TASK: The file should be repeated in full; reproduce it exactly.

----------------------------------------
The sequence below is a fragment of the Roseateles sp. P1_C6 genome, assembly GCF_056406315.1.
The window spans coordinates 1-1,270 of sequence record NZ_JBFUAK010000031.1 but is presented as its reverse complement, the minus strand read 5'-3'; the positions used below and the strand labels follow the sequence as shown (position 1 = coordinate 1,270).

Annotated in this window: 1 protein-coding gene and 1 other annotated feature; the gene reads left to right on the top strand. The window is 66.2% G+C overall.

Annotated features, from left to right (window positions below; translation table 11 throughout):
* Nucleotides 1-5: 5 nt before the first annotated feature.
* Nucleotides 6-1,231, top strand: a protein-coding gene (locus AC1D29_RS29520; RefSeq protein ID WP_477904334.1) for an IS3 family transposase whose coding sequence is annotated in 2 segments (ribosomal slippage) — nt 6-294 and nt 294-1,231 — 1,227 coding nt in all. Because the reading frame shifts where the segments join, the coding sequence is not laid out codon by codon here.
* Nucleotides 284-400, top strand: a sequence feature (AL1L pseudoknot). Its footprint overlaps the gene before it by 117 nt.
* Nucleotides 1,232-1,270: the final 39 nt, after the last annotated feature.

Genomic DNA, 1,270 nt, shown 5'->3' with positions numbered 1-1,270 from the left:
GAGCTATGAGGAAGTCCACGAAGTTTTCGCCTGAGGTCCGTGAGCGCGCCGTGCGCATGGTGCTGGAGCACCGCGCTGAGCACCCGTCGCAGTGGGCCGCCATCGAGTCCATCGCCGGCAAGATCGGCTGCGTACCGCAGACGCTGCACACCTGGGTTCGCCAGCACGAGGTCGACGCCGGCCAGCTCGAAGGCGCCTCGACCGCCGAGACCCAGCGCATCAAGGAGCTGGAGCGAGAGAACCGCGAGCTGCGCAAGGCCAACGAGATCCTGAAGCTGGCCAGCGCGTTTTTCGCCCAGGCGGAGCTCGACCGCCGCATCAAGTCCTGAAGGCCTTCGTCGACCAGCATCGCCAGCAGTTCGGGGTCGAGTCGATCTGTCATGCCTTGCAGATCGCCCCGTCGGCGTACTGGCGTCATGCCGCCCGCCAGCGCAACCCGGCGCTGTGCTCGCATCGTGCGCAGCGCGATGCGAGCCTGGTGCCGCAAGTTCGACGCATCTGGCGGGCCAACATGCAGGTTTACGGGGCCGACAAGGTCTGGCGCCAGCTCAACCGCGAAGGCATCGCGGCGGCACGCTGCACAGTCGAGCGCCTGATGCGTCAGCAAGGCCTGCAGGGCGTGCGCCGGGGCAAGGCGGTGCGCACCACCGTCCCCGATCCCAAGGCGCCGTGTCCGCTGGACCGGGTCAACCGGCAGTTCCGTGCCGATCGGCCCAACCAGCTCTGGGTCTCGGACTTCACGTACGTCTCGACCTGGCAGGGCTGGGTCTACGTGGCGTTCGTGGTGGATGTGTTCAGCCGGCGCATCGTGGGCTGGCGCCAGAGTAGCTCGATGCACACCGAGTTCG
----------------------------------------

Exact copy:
The sequence below is a fragment of the Roseateles sp. P1_C6 genome, assembly GCF_056406315.1.
The window spans coordinates 1-1,270 of sequence record NZ_JBFUAK010000031.1 but is presented as its reverse complement, the minus strand read 5'-3'; the positions used below and the strand labels follow the sequence as shown (position 1 = coordinate 1,270).

Annotated in this window: 1 protein-coding gene and 1 other annotated feature; the gene reads left to right on the top strand. The window is 66.2% G+C overall.

Annotated features, from left to right (window positions below; translation table 11 throughout):
* Nucleotides 1-5: 5 nt before the first annotated feature.
* Nucleotides 6-1,231, top strand: a protein-coding gene (locus AC1D29_RS29520; RefSeq protein ID WP_477904334.1) for an IS3 family transposase whose coding sequence is annotated in 2 segments (ribosomal slippage) — nt 6-294 and nt 294-1,231 — 1,227 coding nt in all. Because the reading frame shifts where the segments join, the coding sequence is not laid out codon by codon here.
* Nucleotides 284-400, top strand: a sequence feature (AL1L pseudoknot). Its footprint overlaps the gene before it by 117 nt.
* Nucleotides 1,232-1,270: the final 39 nt, after the last annotated feature.

Genomic DNA, 1,270 nt, shown 5'->3' with positions numbered 1-1,270 from the left:
GAGCTATGAGGAAGTCCACGAAGTTTTCGCCTGAGGTCCGTGAGCGCGCCGTGCGCATGGTGCTGGAGCACCGCGCTGAGCACCCGTCGCAGTGGGCCGCCATCGAGTCCATCGCCGGCAAGATCGGCTGCGTACCGCAGACGCTGCACACCTGGGTTCGCCAGCACGAGGTCGACGCCGGCCAGCTCGAAGGCGCCTCGACCGCCGAGACCCAGCGCATCAAGGAGCTGGAGCGAGAGAACCGCGAGCTGCGCAAGGCCAACGAGATCCTGAAGCTGGCCAGCGCGTTTTTCGCCCAGGCGGAGCTCGACCGCCGCATCAAGTCCTGAAGGCCTTCGTCGACCAGCATCGCCAGCAGTTCGGGGTCGAGTCGATCTGTCATGCCTTGCAGATCGCCCCGTCGGCGTACTGGCGTCATGCCGCCCGCCAGCGCAACCCGGCGCTGTGCTCGCATCGTGCGCAGCGCGATGCGAGCCTGGTGCCGCAAGTTCGACGCATCTGGCGGGCCAACATGCAGGTTTACGGGGCCGACAAGGTCTGGCGCCAGCTCAACCGCGAAGGCATCGCGGCGGCACGCTGCACAGTCGAGCGCCTGATGCGTCAGCAAGGCCTGCAGGGCGTGCGCCGGGGCAAGGCGGTGCGCACCACCGTCCCCGATCCCAAGGCGCCGTGTCCGCTGGACCGGGTCAACCGGCAGTTCCGTGCCGATCGGCCCAACCAGCTCTGGGTCTCGGACTTCACGTACGTCTCGACCTGGCAGGGCTGGGTCTACGTGGCGTTCGTGGTGGATGTGTTCAGCCGGCGCATCGTGGGCTGGCGCCAGAGTAGCTCGATGCACACCGAGTTCG